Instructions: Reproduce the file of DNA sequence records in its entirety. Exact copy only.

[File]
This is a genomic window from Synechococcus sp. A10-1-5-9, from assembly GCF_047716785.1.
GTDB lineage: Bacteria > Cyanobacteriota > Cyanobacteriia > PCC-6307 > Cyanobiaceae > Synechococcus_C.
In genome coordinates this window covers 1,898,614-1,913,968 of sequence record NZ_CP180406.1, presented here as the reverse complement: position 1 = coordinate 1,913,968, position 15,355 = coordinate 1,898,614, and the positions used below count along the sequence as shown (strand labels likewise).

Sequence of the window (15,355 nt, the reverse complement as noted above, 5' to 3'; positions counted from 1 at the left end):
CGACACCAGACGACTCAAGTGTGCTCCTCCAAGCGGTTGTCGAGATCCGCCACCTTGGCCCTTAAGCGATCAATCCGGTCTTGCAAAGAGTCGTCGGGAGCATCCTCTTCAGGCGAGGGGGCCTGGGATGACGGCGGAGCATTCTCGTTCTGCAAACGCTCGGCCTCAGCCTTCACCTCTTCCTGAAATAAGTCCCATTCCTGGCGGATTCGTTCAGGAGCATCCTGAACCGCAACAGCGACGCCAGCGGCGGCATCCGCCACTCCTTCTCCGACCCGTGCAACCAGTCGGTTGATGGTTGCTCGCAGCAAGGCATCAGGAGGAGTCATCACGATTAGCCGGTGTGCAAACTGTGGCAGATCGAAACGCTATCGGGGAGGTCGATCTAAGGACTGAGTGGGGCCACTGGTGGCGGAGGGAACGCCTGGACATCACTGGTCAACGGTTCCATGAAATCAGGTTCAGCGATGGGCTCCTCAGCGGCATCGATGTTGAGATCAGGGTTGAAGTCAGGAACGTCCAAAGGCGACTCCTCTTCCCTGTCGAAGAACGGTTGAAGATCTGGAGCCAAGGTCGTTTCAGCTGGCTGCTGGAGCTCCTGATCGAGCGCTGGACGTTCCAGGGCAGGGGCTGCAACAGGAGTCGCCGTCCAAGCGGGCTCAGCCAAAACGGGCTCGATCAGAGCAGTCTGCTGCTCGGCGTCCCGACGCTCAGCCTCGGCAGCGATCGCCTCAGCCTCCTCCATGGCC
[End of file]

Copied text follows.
This is a genomic window from Synechococcus sp. A10-1-5-9, from assembly GCF_047716785.1.
GTDB lineage: Bacteria > Cyanobacteriota > Cyanobacteriia > PCC-6307 > Cyanobiaceae > Synechococcus_C.
In genome coordinates this window covers 1,898,614-1,913,968 of sequence record NZ_CP180406.1, presented here as the reverse complement: position 1 = coordinate 1,913,968, position 15,355 = coordinate 1,898,614, and the positions used below count along the sequence as shown (strand labels likewise).

Sequence of the window (15,355 nt, the reverse complement as noted above, 5' to 3'; positions counted from 1 at the left end):
CGACACCAGACGACTCAAGTGTGCTCCTCCAAGCGGTTGTCGAGATCCGCCACCTTGGCCCTTAAGCGATCAATCCGGTCTTGCAAAGAGTCGTCGGGAGCATCCTCTTCAGGCGAGGGGGCCTGGGATGACGGCGGAGCATTCTCGTTCTGCAAACGCTCGGCCTCAGCCTTCACCTCTTCCTGAAATAAGTCCCATTCCTGGCGGATTCGTTCAGGAGCATCCTGAACCGCAACAGCGACGCCAGCGGCGGCATCCGCCACTCCTTCTCCGACCCGTGCAACCAGTCGGTTGATGGTTGCTCGCAGCAAGGCATCAGGAGGAGTCATCACGATTAGCCGGTGTGCAAACTGTGGCAGATCGAAACGCTATCGGGGAGGTCGATCTAAGGACTGAGTGGGGCCACTGGTGGCGGAGGGAACGCCTGGACATCACTGGTCAACGGTTCCATGAAATCAGGTTCAGCGATGGGCTCCTCAGCGGCATCGATGTTGAGATCAGGGTTGAAGTCAGGAACGTCCAAAGGCGACTCCTCTTCCCTGTCGAAGAACGGTTGAAGATCTGGAGCCAAGGTCGTTTCAGCTGGCTGCTGGAGCTCCTGATCGAGCGCTGGACGTTCCAGGGCAGGGGCTGCAACAGGAGTCGCCGTCCAAGCGGGCTCAGCCAAAACGGGCTCGATCAGAGCAGTCTGCTGCTCGGCGTCCCGACGCTCAGCCTCGGCAGCGATCGCCTCAGCCTCCTCCATGGCC